Analysis & opinion

Why Pakistan must keep its airspace closed for India

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It is vital that in times of crisis, such as the one that has unfolded in Kashmir, Pakistan use this strategic leverage to further its aims. Given the fact that Pakistan has utilized all available fulcrums such as cutting off diplomatic, trade and cultural relations and even called for the international community to thwart India from escalating the situation in Kashmir but the results have not been satisfactory enough, it is high time that we consider giving India a blow where it maters the most, that is, to hit at its economy.

One of the many geo-strategic advantages of Pakistan include the fact that it lies at the heart of a vital global aviation corridor that connects more than 400 flights per day between destinations in US and Europe on one hand and South Asia on the other hand.

As has been witnessed in the aftermath of the Indian Air force’s failed attack at Balakot on February 26, which led Pakistan to closing its airspace to all international airlines since then, Indian Airlines were hit the worst.

Indian Airlines using Pakistan Airspace were not only forced to reroute over to Oman and Iranian airspace but it also significantly raised flying hours, fuel charges and the number of stop-overs for long haul flights to Europe and US. All of these factors combined translated into large dents in the financial statement of the numerous Airlines operating from India.

The Indian Minister of State for Civil Aviation, Mr. Hardeep Singh Puri, in a written response to a question raised in Rajya Sabha on July 5, had revealed that the total losses suffered by Indian Airlines in the wake of airspace closure by Pakistan amounted to Rs. 549 crore, i.e Rs. 6 crore per day.

Air India, the national career, lost Indian Rupees 491 crore till July 2, IndiGo suffered a loss of Rs. 25.1 crore till May 31, SpiceJet and GoAir lost Rs. 30.73 crore and Rs. 2.1 crore till June 20 respectively.

The financial losses were not only felt across board meetings of these companies but they were also translated into higher flight fares for Indian travelers as these airlines had no other option but to raise prices for most frequent routes such as Delhi-Kabul, Delhi-Moscow, Delhi-Tehran and Delhi-Astana.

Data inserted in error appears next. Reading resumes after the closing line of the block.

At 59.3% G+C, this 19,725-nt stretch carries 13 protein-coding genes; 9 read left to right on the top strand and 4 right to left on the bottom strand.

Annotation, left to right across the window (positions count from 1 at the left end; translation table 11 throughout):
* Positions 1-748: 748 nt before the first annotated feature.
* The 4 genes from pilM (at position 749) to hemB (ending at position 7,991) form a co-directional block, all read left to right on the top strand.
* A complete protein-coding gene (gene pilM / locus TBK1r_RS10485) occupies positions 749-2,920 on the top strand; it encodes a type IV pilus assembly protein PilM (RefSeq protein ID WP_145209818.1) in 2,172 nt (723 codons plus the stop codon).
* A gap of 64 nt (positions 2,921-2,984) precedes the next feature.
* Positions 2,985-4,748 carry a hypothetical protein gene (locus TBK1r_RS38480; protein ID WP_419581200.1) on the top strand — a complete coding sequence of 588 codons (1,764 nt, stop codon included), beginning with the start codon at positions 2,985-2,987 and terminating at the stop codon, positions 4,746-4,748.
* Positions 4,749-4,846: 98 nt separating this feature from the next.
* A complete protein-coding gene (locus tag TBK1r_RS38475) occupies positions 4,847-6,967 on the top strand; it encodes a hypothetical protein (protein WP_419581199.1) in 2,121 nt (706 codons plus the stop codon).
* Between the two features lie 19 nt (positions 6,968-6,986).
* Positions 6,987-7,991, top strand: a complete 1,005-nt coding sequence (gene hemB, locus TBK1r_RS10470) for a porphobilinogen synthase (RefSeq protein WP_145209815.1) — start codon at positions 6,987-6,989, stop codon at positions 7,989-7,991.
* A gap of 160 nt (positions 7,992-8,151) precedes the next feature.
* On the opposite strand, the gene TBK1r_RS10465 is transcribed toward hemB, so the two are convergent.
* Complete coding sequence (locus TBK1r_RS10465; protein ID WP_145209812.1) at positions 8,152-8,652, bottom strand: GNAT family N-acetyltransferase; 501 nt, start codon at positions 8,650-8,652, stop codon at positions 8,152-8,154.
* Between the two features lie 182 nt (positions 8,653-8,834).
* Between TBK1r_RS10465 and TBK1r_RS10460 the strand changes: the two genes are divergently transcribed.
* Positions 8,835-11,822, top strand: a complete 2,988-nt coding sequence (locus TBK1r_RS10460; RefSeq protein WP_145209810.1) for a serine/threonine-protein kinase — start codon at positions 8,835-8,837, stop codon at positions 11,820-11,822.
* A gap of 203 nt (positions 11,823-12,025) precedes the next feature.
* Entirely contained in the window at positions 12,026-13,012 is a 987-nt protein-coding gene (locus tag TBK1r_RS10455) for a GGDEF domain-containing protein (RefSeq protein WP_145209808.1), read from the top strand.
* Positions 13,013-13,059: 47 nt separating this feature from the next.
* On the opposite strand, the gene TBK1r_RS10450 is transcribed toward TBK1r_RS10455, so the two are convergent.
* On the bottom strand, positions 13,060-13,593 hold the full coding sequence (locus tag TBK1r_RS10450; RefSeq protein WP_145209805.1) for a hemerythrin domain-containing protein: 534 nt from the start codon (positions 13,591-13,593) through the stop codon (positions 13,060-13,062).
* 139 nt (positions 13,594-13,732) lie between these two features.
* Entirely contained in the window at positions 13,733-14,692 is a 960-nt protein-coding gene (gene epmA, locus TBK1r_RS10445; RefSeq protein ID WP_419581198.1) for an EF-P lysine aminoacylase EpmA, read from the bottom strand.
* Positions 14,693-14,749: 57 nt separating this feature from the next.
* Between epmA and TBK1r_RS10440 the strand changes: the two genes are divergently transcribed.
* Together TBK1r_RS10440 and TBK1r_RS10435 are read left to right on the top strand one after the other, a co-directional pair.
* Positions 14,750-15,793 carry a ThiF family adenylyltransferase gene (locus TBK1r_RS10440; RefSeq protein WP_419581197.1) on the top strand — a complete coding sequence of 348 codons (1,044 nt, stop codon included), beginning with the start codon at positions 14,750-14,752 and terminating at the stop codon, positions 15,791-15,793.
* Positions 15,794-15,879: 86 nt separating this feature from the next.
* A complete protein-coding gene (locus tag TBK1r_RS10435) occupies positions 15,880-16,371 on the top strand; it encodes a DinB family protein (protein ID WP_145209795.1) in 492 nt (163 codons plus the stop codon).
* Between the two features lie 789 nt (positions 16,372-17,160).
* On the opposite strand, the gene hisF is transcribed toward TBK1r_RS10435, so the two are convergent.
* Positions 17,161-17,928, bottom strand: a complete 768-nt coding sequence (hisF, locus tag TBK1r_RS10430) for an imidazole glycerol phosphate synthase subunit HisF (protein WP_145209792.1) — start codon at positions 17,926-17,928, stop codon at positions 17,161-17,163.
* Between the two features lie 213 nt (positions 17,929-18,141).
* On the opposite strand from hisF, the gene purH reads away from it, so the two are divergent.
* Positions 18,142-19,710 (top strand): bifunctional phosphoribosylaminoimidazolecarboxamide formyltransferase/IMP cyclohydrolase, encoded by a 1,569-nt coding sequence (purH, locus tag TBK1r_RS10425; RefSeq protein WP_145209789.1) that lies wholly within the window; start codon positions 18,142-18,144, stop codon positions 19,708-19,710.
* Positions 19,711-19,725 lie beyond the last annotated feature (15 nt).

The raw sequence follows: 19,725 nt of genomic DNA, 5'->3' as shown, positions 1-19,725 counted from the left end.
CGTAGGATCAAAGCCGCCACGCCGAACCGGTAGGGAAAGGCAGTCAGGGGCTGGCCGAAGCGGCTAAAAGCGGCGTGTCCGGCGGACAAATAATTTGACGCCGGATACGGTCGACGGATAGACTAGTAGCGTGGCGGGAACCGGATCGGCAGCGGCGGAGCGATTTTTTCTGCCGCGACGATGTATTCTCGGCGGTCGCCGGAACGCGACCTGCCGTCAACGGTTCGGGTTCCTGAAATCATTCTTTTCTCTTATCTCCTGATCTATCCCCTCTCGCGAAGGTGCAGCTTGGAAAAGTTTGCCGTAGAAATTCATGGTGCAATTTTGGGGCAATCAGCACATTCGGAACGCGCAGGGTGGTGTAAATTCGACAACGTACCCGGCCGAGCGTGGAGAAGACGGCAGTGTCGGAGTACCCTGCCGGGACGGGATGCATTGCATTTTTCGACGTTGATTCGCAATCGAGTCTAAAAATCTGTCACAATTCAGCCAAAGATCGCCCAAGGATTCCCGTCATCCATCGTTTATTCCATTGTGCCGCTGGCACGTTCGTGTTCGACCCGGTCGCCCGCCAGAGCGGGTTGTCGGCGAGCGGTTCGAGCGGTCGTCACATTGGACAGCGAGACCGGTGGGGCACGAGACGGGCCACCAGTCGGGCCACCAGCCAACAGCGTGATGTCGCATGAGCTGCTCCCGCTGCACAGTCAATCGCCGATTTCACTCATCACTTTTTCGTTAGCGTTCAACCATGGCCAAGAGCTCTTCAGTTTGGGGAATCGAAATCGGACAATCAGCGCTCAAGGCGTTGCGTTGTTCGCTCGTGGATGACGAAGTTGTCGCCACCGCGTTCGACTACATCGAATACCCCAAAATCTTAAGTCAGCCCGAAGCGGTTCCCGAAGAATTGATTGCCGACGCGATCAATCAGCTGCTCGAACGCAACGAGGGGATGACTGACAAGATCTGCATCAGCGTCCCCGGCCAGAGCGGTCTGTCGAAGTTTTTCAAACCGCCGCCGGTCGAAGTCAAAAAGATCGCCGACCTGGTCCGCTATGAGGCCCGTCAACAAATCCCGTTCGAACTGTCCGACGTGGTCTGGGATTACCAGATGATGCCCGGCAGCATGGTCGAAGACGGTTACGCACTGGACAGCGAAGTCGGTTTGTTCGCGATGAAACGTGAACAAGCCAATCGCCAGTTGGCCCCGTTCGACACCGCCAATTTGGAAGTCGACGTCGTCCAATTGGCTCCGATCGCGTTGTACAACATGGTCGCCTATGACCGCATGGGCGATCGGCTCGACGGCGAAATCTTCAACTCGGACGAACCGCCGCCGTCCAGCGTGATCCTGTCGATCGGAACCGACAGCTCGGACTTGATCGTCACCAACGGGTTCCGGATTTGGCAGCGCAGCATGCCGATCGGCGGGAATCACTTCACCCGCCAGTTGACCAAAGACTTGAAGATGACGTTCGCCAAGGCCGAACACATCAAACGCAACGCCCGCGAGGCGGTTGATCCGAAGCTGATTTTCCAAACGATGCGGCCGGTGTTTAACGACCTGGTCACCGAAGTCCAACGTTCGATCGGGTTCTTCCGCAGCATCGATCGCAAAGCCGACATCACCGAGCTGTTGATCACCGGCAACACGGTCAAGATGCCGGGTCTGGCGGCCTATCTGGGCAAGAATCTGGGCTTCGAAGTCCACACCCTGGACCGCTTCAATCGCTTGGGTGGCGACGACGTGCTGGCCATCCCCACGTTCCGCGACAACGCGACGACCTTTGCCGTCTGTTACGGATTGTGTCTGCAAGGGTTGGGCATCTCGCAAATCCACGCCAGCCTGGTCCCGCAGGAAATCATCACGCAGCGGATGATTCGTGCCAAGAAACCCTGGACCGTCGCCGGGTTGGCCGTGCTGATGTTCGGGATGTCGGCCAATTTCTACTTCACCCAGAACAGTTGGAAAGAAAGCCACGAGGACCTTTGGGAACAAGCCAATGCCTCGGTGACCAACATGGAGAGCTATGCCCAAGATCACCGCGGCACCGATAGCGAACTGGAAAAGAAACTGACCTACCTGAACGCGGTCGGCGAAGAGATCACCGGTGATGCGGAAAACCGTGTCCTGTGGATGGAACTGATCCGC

Indian diaspora travelling to and for India had raised a huge commotion that was well broadcasted over the Indian media which called for the government of India to talk to Pakistan to ease the airspace conditions. Although Pakistan did not fully open its airspace, opening it only partially when Indian authorities called on it, this saga proves one thing quite well. If Pakistan wants to use the airspace leverage in a more effective manner, i.e to keep it permanently blocked, India will be forced to come to the table.

At a time when Pakistan wants India to de-escalate the situation in Kashmir and give the locals relief from incarceration, curfew and communication lock down, our authorities must use their geo-strategic advantages in order to give India a run for its money. Since India has only been responsive to economic threats and has negated all other initiatives by Pakistan, authorities in Islamabad must close its airspace completely in order to bring New Delhi to come to terms with it.

Written by: Umair Ahmad Abbasi

About The Author: Umair Ahmed Abbasi is a Health, Safety, Security and Environment Specialist who has worked on many international platforms around the globe. Staying abroad made him a harsh critic of strategy and politics. He can be followed on twitter @UmairAAbbasi

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